A bit late to the party, but in case future readers stumble across this ;)
As stated by others, on a standard OS-X filesystem the setUID for directories gets ignored - and there doesn't seem to be an easy way around this (
mount -o .... or what not). As so often, the man page actually does not comply with the OS-X behaviour it literally states:
4000 (the set-user-ID-on-execution bit) [...] Directories with the set-user-id bit set will force all files and sub-directories created in them to be owned by the directory owner and not by the uid of the creating process [...]
but it also lists a possibility to achieve the same effect without giving up the original ownership. Linux uses '[g/]setfacls' for similar effects (they're permissions not really visible at first glance, so can sometime be a nuisance).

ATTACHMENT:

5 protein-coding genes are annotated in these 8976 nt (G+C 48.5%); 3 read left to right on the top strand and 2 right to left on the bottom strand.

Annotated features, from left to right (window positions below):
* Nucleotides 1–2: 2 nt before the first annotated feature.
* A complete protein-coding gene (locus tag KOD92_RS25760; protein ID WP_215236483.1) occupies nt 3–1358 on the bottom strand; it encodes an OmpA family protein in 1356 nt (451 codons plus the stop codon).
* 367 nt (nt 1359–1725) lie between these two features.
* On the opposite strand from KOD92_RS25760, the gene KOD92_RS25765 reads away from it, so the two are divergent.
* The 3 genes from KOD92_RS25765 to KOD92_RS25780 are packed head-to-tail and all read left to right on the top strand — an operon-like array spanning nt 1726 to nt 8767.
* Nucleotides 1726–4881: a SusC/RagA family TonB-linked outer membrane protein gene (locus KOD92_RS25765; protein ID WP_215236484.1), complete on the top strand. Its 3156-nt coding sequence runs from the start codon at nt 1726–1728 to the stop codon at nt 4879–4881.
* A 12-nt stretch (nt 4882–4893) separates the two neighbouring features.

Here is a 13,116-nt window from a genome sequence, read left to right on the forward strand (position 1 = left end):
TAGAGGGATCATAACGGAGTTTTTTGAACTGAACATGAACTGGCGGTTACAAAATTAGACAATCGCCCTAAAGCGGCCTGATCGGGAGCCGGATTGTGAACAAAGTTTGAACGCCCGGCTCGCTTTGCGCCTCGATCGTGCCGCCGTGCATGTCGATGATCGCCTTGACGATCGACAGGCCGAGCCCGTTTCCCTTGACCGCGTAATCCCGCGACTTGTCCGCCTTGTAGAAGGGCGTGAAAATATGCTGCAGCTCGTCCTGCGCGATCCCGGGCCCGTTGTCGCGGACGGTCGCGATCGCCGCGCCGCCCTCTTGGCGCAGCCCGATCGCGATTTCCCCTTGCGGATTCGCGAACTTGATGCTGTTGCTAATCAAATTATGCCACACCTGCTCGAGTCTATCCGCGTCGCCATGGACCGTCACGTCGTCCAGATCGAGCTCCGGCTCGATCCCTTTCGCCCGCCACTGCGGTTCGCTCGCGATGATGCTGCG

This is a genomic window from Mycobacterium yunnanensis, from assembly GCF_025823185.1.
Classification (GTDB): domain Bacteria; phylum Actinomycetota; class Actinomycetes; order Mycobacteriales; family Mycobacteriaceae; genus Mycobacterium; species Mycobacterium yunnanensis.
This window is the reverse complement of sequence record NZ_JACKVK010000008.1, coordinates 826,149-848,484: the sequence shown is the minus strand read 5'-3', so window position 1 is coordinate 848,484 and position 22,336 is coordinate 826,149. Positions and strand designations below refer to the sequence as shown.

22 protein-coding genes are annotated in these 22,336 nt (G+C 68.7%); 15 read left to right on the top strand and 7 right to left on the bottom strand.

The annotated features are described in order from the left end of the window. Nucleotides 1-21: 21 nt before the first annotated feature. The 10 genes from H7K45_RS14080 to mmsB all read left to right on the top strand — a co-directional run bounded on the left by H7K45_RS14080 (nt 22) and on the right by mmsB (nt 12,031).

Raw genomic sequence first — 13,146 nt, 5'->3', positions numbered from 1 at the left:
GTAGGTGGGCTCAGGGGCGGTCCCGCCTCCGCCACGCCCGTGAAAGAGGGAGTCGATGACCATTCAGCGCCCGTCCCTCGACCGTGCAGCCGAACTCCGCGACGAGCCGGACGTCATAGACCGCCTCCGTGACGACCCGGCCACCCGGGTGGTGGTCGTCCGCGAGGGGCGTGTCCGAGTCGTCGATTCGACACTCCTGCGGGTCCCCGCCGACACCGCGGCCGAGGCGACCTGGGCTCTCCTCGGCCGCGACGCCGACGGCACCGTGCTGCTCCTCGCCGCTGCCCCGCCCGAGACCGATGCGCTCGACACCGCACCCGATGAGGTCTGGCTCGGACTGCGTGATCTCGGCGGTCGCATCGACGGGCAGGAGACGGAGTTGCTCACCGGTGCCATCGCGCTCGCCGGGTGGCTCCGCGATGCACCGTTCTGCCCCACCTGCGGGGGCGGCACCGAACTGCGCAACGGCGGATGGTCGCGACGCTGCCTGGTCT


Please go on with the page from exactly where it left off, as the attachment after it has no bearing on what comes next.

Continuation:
As to the 'how can I achieve similar effects', read the entire man page and fiddle with:
chmod +a 'guest allow read,write,delete,add_file,add_subdirectory,file_inherit,directory_inherit' ./[DIRECTORY]
you can check via
if all looks fine. Further options include inserting rules at specific positions, removing or replacing specific rules. The two noteworthy options here are "
directory_inherit" allowing the rules to be attached to a new directory/file.
I'm not really fond of using setUID, but setGID comes in very handy on fileservers where simply setting the 'main' group doesn't work or clients have filemasks disallowing group write. That would be solved by:
chmod +a 'mygroup allow read,write,delete,add_file,add_subdirectory,file_inherit,directory_inherit' /fileserver/groupfolders/mygroup